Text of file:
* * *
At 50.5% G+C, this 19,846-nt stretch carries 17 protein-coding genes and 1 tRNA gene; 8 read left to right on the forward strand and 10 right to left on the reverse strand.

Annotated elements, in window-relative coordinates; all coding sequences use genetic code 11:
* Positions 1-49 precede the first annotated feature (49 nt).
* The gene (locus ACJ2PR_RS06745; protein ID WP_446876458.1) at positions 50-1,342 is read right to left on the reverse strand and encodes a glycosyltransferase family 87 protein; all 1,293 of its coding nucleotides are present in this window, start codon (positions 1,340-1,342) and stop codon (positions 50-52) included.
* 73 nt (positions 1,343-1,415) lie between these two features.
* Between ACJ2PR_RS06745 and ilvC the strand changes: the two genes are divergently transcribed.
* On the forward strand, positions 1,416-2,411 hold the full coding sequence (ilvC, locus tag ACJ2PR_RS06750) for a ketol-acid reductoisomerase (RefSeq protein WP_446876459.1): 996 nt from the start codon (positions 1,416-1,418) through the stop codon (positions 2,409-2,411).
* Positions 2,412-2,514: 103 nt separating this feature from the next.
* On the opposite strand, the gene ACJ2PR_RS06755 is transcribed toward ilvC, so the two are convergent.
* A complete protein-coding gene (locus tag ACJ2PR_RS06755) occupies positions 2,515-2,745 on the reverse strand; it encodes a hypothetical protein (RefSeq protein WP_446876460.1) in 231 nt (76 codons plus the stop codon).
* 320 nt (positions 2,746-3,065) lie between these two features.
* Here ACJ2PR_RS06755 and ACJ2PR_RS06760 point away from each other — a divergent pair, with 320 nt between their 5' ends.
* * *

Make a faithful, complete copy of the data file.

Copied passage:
At 50.5% G+C, this 19,846-nt stretch carries 17 protein-coding genes and 1 tRNA gene; 8 read left to right on the forward strand and 10 right to left on the reverse strand.

Annotated elements, in window-relative coordinates; all coding sequences use genetic code 11:
* Positions 1-49 precede the first annotated feature (49 nt).
* The gene (locus ACJ2PR_RS06745; protein ID WP_446876458.1) at positions 50-1,342 is read right to left on the reverse strand and encodes a glycosyltransferase family 87 protein; all 1,293 of its coding nucleotides are present in this window, start codon (positions 1,340-1,342) and stop codon (positions 50-52) included.
* 73 nt (positions 1,343-1,415) lie between these two features.
* Between ACJ2PR_RS06745 and ilvC the strand changes: the two genes are divergently transcribed.
* On the forward strand, positions 1,416-2,411 hold the full coding sequence (ilvC, locus tag ACJ2PR_RS06750) for a ketol-acid reductoisomerase (RefSeq protein WP_446876459.1): 996 nt from the start codon (positions 1,416-1,418) through the stop codon (positions 2,409-2,411).
* Positions 2,412-2,514: 103 nt separating this feature from the next.
* On the opposite strand, the gene ACJ2PR_RS06755 is transcribed toward ilvC, so the two are convergent.
* A complete protein-coding gene (locus tag ACJ2PR_RS06755) occupies positions 2,515-2,745 on the reverse strand; it encodes a hypothetical protein (RefSeq protein WP_446876460.1) in 231 nt (76 codons plus the stop codon).
* 320 nt (positions 2,746-3,065) lie between these two features.
* Here ACJ2PR_RS06755 and ACJ2PR_RS06760 point away from each other — a divergent pair, with 320 nt between their 5' ends.